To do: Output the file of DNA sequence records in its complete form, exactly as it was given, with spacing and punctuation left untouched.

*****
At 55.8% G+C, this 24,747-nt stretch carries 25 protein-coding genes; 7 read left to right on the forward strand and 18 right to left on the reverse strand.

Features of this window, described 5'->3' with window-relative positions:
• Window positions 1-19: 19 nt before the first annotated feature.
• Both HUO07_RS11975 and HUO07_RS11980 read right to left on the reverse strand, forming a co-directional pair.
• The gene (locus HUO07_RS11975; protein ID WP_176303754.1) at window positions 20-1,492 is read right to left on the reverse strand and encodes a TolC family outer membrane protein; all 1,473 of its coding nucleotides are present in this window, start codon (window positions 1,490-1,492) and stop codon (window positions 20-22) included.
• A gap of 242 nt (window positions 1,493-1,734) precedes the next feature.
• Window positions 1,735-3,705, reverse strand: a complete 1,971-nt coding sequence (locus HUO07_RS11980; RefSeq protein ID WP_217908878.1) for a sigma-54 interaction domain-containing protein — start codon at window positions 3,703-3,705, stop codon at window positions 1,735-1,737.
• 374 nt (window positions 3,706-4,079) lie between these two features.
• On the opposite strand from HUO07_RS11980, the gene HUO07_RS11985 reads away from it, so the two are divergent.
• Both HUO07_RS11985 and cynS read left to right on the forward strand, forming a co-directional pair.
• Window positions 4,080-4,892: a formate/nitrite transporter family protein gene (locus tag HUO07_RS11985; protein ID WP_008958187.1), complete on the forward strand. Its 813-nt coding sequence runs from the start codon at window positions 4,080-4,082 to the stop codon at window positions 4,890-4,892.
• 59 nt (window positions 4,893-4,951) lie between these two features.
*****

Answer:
At 55.8% G+C, this 24,747-nt stretch carries 25 protein-coding genes; 7 read left to right on the forward strand and 18 right to left on the reverse strand.

Features of this window, described 5'->3' with window-relative positions:
• Window positions 1-19: 19 nt before the first annotated feature.
• Both HUO07_RS11975 and HUO07_RS11980 read right to left on the reverse strand, forming a co-directional pair.
• The gene (locus HUO07_RS11975; protein ID WP_176303754.1) at window positions 20-1,492 is read right to left on the reverse strand and encodes a TolC family outer membrane protein; all 1,473 of its coding nucleotides are present in this window, start codon (window positions 1,490-1,492) and stop codon (window positions 20-22) included.
• A gap of 242 nt (window positions 1,493-1,734) precedes the next feature.
• Window positions 1,735-3,705, reverse strand: a complete 1,971-nt coding sequence (locus HUO07_RS11980; RefSeq protein ID WP_217908878.1) for a sigma-54 interaction domain-containing protein — start codon at window positions 3,703-3,705, stop codon at window positions 1,735-1,737.
• 374 nt (window positions 3,706-4,079) lie between these two features.
• On the opposite strand from HUO07_RS11980, the gene HUO07_RS11985 reads away from it, so the two are divergent.
• Both HUO07_RS11985 and cynS read left to right on the forward strand, forming a co-directional pair.
• Window positions 4,080-4,892: a formate/nitrite transporter family protein gene (locus tag HUO07_RS11985; protein ID WP_008958187.1), complete on the forward strand. Its 813-nt coding sequence runs from the start codon at window positions 4,080-4,082 to the stop codon at window positions 4,890-4,892.
• 59 nt (window positions 4,893-4,951) lie between these two features.